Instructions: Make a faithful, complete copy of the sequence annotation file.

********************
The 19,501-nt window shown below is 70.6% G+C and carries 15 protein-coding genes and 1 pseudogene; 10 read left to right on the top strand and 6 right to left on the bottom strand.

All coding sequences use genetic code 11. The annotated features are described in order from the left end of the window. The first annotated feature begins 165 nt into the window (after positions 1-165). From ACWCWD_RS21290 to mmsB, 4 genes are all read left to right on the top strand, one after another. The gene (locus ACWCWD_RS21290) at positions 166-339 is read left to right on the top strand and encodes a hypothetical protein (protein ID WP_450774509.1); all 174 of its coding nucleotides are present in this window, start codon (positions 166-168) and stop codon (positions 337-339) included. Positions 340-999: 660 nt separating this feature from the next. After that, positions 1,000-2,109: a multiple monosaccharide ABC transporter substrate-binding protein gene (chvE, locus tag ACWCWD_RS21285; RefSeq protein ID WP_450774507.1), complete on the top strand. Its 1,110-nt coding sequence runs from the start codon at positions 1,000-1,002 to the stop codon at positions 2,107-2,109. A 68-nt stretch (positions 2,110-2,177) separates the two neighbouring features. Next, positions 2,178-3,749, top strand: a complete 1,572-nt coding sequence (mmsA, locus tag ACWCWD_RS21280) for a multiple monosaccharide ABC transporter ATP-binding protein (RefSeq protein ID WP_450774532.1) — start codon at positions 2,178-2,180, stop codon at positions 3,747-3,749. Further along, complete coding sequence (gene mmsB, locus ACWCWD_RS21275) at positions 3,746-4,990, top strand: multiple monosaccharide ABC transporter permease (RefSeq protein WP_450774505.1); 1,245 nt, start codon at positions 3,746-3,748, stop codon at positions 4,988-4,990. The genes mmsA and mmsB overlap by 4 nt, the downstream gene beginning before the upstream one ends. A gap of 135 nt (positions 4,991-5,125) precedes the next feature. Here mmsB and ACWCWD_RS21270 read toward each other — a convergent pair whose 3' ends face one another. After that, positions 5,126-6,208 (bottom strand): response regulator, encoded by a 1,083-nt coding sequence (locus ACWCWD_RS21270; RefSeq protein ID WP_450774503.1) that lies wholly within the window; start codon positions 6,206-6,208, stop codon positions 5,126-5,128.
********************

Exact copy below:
The 19,501-nt window shown below is 70.6% G+C and carries 15 protein-coding genes and 1 pseudogene; 10 read left to right on the top strand and 6 right to left on the bottom strand.

All coding sequences use genetic code 11. The annotated features are described in order from the left end of the window. The first annotated feature begins 165 nt into the window (after positions 1-165). From ACWCWD_RS21290 to mmsB, 4 genes are all read left to right on the top strand, one after another. The gene (locus ACWCWD_RS21290) at positions 166-339 is read left to right on the top strand and encodes a hypothetical protein (protein ID WP_450774509.1); all 174 of its coding nucleotides are present in this window, start codon (positions 166-168) and stop codon (positions 337-339) included. Positions 340-999: 660 nt separating this feature from the next. After that, positions 1,000-2,109: a multiple monosaccharide ABC transporter substrate-binding protein gene (chvE, locus tag ACWCWD_RS21285; RefSeq protein ID WP_450774507.1), complete on the top strand. Its 1,110-nt coding sequence runs from the start codon at positions 1,000-1,002 to the stop codon at positions 2,107-2,109. A 68-nt stretch (positions 2,110-2,177) separates the two neighbouring features. Next, positions 2,178-3,749, top strand: a complete 1,572-nt coding sequence (mmsA, locus tag ACWCWD_RS21280) for a multiple monosaccharide ABC transporter ATP-binding protein (RefSeq protein ID WP_450774532.1) — start codon at positions 2,178-2,180, stop codon at positions 3,747-3,749. Further along, complete coding sequence (gene mmsB, locus ACWCWD_RS21275) at positions 3,746-4,990, top strand: multiple monosaccharide ABC transporter permease (RefSeq protein WP_450774505.1); 1,245 nt, start codon at positions 3,746-3,748, stop codon at positions 4,988-4,990. The genes mmsA and mmsB overlap by 4 nt, the downstream gene beginning before the upstream one ends. A gap of 135 nt (positions 4,991-5,125) precedes the next feature. Here mmsB and ACWCWD_RS21270 read toward each other — a convergent pair whose 3' ends face one another. After that, positions 5,126-6,208 (bottom strand): response regulator, encoded by a 1,083-nt coding sequence (locus ACWCWD_RS21270; RefSeq protein ID WP_450774503.1) that lies wholly within the window; start codon positions 6,206-6,208, stop codon positions 5,126-5,128.